NIOSH Recommends New Exposure Levels for Nanomaterials to Reduce Worker’s Risk of Lung Damage

The CDC’s National Institute for Occupational Safety and Health (NIOSH) recommended that occupational exposures to carbon nanotubes and nanofibers be controlled to reduce worker’s potential risk for certain work-related lung effects. NIOSH is the first federal agency to issue recommended exposure levels for this growing industry.


The latest Current Intelligence Bulletin issued by NIOSH reports the results of research which showed various types of carbon nanotubes/carbon nanofibers can cause pulmonary fibrosis, inflammatory effects, and granulomas in laboratory animals exposed to them by inhalation. NIOSH considers these animal study findings to be relevant to human health risk because similar lung effects have been observed in workers exposed to respirable particulates of other materials in dusty jobs.


The number of workers that are potentially exposed to nanomaterials cannot be determined with certainty. However, the demand for nanomaterials is expected to grow over the next decade with increasing use in energy saving products, consumer goods and the structural material of medical devices. These nanomaterials are also incorporated into plastics, ceramics, paints, coatings, and electronics, among other everyday products.


Carbon nanotubes and carbon nanofibers are only two of many types of nanomaterials being incorporated into different products to increase strength, durability, versatility, heat resistance, and other useful properties. They are routinely used by workers in a variety of manufacturing industries including, automotive, aviation, construction manufacturers of structural materials, textiles, batteries, and consumer products such as sporting goods.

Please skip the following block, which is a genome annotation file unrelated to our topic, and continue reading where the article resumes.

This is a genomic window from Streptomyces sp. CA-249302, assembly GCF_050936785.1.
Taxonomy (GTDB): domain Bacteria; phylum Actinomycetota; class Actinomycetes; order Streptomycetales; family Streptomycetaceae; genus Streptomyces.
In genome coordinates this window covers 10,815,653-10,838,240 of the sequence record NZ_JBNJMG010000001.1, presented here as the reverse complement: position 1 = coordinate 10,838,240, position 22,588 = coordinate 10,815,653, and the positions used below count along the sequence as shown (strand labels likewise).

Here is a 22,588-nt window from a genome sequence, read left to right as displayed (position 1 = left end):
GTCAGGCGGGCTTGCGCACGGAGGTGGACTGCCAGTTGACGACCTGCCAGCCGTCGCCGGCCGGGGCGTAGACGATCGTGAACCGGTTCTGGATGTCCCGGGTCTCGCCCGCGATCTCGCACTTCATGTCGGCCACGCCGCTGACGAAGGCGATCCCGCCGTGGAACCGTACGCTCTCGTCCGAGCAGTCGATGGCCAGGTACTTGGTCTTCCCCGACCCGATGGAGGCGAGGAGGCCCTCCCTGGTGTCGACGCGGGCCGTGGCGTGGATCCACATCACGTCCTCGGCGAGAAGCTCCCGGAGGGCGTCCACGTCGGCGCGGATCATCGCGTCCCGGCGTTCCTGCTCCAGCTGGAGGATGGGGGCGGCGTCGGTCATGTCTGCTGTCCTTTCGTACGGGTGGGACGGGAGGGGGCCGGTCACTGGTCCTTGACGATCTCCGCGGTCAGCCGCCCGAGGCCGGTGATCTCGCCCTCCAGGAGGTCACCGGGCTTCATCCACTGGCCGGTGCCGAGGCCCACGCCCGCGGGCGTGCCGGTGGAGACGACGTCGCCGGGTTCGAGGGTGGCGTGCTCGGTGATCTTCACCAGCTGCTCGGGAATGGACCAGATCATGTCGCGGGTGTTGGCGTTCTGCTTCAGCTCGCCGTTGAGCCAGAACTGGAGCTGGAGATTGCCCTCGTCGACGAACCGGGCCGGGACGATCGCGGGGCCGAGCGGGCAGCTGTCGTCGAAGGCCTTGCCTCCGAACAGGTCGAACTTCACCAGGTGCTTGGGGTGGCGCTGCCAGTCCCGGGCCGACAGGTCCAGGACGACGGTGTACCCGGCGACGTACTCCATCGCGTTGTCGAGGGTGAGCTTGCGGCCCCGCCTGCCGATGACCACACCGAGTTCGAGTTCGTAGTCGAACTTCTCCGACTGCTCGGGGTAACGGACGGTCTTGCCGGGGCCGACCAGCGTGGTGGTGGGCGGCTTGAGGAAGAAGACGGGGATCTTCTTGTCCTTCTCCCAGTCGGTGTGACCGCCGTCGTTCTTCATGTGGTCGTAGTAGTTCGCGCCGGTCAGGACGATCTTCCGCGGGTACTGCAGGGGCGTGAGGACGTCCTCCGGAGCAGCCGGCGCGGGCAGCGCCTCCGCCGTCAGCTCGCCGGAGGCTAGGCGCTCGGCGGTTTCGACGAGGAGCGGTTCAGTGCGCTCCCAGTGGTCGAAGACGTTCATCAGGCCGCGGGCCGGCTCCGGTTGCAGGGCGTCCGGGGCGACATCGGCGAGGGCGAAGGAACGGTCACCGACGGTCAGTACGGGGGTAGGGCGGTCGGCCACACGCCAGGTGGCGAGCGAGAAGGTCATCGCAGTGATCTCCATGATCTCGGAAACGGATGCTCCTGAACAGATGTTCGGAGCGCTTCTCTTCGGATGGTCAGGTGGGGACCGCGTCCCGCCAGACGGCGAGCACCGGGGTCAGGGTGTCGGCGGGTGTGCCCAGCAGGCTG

Results from recent animal studies indicate that carbon nanotubes (CNT) and carbon nanofibers (CNF) may pose a respiratory hazard. CNTs and CNFs are tiny, cylindrical, large aspect ratio, manufactured forms of carbon. There is no single type of carbon nanotube or nanofiber; one type can differ from another in shape, size, chemical composition (from residual metal catalysts or functionalization of the CNT and CNF) and other physical and chemical characteristics. Such variations in composition and size have added to the complexity of understanding their hazard potential.


Occupational exposure to CNTs and CNFs can occur not only in the process of manufacturing them, but also at the point of incorporating these materials into other products and applications. A number of research studies with rodents have shown adverse lung effects at relatively low-mass doses of CNT and CNF, including pulmonary inflammation and rapidly developing, persistent fibrosis. Although it is not known whether similar adverse health effects occur in humans after exposure to CNT and CNF, the results from animal research studies indicate the need to minimize worker exposure.


See the CDC Announcement


See the NIOSH Current Intelligence Bulletin